Here the introduction of the word “yet” into the clause (printed in italics) is a very great blemish, calculated to ruin the sense. If you read it without that addition, you may apprehend what the Holy Ghost means a great deal more distinctly and correctly. As it stands now in the Authorised Version (and also in the work of the Revisers too, certainly of many individuals in our own day), the deduction is that the Lord was tempted, but never yielded, never sinned. This is not at all the point. The Holy Spirit was teaching quite another truth, more worthy of Christ’s glory, and needed by the believer. Of course, it is true that Christ never did sin; but it is far below the truth here intended. What is revealed goes a great deal farther,

Christ “was tempted in all points like as we are, apart from sin.” He had no sin whatever. It was not only that He never sinned, but He had no sin; and this makes all the difference possible. He was the Holy One; and this was manifested, especially in the unparalleled temptations He endured. Assuredly He was all through the Holy One; but it was all apart from sin. In Him was no sin—not sins merely, but sin. It was not only that He did not yield to sin, but there was no sin in Him to yield. His nature as man had no evil to be acted on by the devil. There was evil without. He was assailed by every possible, the most subtle, effort of Satan in a ruined and wretched world. There was all that could give pain, not only in men and the Jews, but even in disciples. There was the presenting of what was agreeable to allure at the beginning of His path; there was the endeavour to alarm at the end by what was most tremendous and overwhelming in death, and, above all, in such a death as was before Him.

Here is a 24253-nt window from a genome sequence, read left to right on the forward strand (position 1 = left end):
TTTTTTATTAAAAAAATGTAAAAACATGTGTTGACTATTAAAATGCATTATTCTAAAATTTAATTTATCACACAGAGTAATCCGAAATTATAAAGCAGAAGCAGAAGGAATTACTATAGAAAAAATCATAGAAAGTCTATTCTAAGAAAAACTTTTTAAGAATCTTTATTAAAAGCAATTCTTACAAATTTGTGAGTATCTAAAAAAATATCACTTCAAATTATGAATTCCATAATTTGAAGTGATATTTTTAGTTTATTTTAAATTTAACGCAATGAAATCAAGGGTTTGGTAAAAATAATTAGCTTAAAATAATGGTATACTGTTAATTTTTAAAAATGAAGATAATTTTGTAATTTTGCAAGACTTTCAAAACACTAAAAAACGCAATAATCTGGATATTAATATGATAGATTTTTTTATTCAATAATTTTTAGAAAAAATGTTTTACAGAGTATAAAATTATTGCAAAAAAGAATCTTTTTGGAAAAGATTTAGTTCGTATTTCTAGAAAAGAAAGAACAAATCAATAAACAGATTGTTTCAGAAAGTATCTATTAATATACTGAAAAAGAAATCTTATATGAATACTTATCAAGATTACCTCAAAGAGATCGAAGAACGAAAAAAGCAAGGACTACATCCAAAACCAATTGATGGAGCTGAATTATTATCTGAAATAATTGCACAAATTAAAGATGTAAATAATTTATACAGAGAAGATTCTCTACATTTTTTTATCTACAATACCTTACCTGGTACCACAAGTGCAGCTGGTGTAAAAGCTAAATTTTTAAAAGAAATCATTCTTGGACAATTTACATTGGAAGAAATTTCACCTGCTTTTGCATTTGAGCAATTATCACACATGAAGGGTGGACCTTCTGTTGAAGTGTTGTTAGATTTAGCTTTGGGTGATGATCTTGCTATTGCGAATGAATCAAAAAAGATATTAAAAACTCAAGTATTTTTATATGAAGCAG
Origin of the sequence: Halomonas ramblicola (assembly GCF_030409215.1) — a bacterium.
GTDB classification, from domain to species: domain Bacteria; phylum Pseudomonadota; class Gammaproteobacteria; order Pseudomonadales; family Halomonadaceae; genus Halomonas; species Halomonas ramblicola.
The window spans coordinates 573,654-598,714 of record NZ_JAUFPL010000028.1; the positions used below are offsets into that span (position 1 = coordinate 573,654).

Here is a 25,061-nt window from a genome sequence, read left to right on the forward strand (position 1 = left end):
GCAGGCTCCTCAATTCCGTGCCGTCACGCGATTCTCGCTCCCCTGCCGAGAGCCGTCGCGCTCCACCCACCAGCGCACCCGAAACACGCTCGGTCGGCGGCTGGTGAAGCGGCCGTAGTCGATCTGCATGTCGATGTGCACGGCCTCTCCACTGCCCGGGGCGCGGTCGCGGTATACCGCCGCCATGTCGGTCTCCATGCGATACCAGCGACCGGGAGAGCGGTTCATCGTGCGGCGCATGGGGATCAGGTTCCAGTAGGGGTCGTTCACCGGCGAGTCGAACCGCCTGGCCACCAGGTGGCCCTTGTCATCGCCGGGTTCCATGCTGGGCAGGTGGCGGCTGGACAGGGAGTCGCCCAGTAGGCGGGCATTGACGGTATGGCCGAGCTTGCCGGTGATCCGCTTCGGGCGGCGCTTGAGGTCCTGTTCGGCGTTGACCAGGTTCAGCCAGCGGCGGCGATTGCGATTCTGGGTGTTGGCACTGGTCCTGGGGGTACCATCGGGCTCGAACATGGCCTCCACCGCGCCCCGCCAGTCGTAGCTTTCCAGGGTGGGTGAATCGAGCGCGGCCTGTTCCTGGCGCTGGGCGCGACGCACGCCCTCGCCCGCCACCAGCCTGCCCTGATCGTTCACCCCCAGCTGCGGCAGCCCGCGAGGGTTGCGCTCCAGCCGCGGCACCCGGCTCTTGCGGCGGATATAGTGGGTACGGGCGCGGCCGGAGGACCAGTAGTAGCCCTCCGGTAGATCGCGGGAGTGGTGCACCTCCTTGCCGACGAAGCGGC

But whether it was by the pleasant or the painful, at every time, under all circumstances, Christ was tempted like as we are. It is not said that He was not tempted more. “There hath no temptation befallen us but that which is common to man,” i.e. a human one. Could one say this about Jesus? Who does not see that the Lord was tempted above all that man was ever tempted? that there was no temptation to compare with His? While, therefore, it is perfectly true that He was “tempted in all points like as we are,” it is far from being true, as many ill-instructed souls assume, that we have been tempted in all points like as He was.

The wilderness was the marked scene of Christ's characteristic temptation. Have we been ever tried so? Certainly not. There may be a measure of analogy, and I have no doubt that the three well-known temptations which closed the sojourn in the wilderness are full of instruction in their principle at least. Each one of the three efforts of Satan against the Lord—the natural temptation to make the stones loaves, the worldly temptation in the offer of the. kingdoms of the world on the condition of homage, and the religious temptation in the exhortation to cast Himself down from the pinnacle of the temple according to the promise in Psalm xci.—is full of the weightiest instruction and warning for our souls. But then be it remembered, that before these He had been tempted for forty days without food. Is this a trial that we have ever been subjected to? We may boldly say, I think, that it is one into which the Spirit will never lead us as Him. It was a trial altogether peculiar and suited to the Son of God, the man Christ Jesus.

(To be continued D.V.)